There's a childlike thrill to gardening

Year-round vegetables and fruits from the garden.Year-round vegetables and fruits from the garden.
Year-round vegetables and fruits from the garden.
I keep reminding acquaintances who apologise for having no interest at all in growing plants that it does not make them a bad person. But why is this fellow so keen?

At the beginning of each new year it’s arguably time for us all to take a metaphorical rain-check on several fronts, and as far as gardening’s concerned, I certainly feel the richer for having been immersed in discovering the mysteries and benefits of plants and animals since an early age.

There are vivid memories of picking loganberries (a blackberry x raspberry) as a child in short trousers on a maternal grandfather’s allotment, and the thrill of collecting eggs laid by his Rhode Island Reds.

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Teenage life found me helping feed pigs and poultry, cultivating fruit and vegetables, and keeping watch for homing pigeons returning from races ‘across the water’.

All of this exciting stuff was on a favourite uncle’s smallholding, and no doubt responsible for the nudge towards gardening, the unwitting absorption of basic skills, and an insatiable appetite to discover more about the natural world.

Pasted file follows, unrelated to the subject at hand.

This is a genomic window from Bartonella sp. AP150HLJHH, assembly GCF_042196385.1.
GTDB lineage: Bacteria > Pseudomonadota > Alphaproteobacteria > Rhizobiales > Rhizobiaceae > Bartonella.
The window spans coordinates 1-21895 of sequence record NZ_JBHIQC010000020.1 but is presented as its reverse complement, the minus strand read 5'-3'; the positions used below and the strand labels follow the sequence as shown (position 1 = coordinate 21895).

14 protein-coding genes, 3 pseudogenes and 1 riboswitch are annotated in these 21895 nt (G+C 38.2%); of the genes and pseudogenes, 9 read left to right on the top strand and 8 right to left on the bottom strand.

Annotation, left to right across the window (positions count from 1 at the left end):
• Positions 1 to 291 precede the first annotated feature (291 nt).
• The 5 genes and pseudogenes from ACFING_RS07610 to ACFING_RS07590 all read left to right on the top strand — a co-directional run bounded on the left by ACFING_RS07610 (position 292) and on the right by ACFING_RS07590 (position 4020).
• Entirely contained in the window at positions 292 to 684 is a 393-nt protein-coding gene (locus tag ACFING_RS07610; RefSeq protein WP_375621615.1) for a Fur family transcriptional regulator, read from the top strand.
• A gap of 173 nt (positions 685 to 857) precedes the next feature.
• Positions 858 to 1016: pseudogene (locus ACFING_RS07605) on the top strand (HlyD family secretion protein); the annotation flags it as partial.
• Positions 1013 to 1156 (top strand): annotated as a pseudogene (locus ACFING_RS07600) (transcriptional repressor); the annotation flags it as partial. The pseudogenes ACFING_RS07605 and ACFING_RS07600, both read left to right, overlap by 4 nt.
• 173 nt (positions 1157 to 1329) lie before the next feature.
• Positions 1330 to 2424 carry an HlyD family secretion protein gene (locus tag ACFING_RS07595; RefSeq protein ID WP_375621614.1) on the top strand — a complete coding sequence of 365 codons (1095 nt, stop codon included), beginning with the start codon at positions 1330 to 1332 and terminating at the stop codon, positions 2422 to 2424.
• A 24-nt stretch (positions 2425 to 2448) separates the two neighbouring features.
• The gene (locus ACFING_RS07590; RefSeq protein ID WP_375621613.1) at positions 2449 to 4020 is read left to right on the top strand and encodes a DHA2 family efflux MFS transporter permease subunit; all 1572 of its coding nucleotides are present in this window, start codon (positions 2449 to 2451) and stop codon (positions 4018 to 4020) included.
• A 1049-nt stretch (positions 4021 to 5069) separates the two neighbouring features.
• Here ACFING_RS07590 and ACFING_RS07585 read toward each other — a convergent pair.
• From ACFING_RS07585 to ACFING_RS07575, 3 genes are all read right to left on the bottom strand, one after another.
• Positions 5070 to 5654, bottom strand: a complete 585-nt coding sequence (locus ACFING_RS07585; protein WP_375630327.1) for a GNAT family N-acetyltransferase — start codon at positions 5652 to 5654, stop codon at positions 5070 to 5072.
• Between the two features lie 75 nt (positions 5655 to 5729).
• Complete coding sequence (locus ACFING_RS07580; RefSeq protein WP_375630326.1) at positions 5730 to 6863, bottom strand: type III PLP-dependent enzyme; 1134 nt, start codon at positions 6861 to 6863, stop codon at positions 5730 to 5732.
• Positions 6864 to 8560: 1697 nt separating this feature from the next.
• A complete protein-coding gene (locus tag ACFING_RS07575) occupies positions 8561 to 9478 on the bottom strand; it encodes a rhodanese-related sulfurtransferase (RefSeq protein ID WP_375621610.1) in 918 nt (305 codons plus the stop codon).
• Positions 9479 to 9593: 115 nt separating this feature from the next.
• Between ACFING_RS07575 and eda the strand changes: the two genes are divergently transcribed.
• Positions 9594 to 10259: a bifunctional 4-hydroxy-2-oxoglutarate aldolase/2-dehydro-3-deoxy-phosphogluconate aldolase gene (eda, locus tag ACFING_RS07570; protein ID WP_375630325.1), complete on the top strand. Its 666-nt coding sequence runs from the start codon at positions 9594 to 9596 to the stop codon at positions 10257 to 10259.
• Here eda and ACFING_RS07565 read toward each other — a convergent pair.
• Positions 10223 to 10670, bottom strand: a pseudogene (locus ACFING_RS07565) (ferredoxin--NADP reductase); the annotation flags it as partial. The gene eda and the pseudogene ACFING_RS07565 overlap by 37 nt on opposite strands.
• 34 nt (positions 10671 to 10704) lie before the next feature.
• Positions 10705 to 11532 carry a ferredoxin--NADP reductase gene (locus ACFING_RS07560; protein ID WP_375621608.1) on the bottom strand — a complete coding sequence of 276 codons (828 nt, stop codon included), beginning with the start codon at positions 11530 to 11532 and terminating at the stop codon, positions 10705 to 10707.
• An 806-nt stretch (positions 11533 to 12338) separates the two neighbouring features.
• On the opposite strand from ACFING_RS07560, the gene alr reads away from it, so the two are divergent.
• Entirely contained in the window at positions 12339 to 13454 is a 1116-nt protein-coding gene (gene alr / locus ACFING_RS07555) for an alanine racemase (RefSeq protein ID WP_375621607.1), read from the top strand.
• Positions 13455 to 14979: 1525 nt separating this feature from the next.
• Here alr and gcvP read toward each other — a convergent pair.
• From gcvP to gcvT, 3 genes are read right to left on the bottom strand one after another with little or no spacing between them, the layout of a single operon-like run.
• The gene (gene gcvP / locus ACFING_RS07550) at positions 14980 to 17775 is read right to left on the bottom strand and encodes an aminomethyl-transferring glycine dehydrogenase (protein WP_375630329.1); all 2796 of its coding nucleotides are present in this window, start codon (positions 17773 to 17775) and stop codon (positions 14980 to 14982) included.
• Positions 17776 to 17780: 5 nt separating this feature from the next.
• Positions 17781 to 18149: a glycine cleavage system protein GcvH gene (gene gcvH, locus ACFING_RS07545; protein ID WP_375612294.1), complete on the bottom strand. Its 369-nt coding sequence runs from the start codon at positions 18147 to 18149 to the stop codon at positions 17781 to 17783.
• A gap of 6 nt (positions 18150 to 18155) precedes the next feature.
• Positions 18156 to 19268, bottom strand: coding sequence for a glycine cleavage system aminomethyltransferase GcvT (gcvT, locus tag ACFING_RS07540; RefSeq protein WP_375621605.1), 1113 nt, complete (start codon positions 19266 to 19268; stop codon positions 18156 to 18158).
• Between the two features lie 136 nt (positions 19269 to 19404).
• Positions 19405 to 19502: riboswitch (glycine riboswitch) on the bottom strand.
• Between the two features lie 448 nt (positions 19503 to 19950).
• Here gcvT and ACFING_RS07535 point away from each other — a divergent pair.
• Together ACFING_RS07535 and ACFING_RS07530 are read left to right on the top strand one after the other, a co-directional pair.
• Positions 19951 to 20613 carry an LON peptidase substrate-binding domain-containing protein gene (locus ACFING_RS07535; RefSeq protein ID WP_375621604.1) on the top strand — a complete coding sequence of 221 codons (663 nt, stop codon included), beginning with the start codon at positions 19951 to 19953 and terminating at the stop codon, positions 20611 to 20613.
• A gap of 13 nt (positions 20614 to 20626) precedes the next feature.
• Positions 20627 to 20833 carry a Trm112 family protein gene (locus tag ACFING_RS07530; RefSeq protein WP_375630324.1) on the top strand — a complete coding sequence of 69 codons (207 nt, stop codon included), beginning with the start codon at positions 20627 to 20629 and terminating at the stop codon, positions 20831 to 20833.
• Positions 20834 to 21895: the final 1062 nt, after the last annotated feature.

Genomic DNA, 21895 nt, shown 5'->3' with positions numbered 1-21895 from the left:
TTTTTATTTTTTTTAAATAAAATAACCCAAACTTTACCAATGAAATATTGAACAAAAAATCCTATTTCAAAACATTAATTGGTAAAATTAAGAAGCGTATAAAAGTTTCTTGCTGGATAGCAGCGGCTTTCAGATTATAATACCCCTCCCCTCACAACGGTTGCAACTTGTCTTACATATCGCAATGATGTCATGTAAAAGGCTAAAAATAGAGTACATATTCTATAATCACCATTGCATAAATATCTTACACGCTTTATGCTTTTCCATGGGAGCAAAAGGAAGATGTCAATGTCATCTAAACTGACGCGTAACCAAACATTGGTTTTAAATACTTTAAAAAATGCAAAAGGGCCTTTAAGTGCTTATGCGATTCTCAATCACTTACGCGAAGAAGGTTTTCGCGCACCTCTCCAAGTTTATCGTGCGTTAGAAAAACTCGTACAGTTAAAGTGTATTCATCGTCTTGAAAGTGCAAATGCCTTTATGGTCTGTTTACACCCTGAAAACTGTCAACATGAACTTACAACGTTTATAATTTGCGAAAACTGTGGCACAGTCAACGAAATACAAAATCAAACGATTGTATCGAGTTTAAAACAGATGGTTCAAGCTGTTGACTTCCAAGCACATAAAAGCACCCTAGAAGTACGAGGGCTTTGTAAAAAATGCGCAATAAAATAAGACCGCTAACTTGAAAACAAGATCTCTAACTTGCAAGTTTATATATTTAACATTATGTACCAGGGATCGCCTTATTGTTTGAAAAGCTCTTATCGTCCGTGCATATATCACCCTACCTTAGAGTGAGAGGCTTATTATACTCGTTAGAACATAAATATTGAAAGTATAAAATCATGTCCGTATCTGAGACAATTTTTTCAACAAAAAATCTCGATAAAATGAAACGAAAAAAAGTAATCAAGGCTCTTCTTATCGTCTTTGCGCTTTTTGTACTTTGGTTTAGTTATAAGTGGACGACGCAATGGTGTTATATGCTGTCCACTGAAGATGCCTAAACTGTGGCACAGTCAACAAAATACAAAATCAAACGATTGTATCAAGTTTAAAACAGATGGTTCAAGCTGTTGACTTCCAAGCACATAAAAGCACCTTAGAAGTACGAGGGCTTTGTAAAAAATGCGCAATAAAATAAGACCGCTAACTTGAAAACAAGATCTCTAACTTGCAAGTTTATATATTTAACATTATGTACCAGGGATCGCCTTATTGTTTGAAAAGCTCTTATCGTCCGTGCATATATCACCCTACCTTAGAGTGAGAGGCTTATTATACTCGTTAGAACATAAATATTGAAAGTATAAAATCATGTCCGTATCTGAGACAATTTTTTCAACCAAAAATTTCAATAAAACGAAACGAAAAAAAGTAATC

Those who have little interest in plants might well ask, ‘why?’

For me it’s the almost childlike thrill when seeds germinate, embryo fruits form or first early potatoes emerge from the earth.

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This is something that never dims. Being totally self-sufficient in growing for the kitchen would be a remarkable achievement, but how satisfying it is to simply enjoy raising summer fruits for instant use or storage, and year-round vegetables and herbs that make an occasional fresh contribution to meals.

Ornamental plants are part of the enjoyment too. Apart from trying to create an attractive garden, whenever flowers are picked for a vase there is a sense of achievement.

If they came from an herbaceous border, the time spent on maintenance alone is rewarding.

Anyone who propagates plants surely shares a similar experience.

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I share the Weekending Show with friend Carl Stiansen on Lionheart Radio every Saturday, from 1pm to 3pm. It’s broadcast on 107.3 FM or live online at and answering questions via email, text or telephone is part of it.

Last week someone asked, ‘How do I discover more about gardening as a beginner?’ After covering the various options; online sites, the Royal Horticultural Society, evening class and college short courses, visiting gardens open to the public, etc. local gardening clubs and groups sprang to mind. There’s bound to be one in your area.

The Alnwick club I’ve been attached to all my adult life is quite informal, with four experienced speakers/demonstrators who cover topical gardening.

Everyone’s friendly and we meet on the last Tuesday in the month. Come and see for yourself next Tuesday (26th), at 7.30pm, in the Town Hall.

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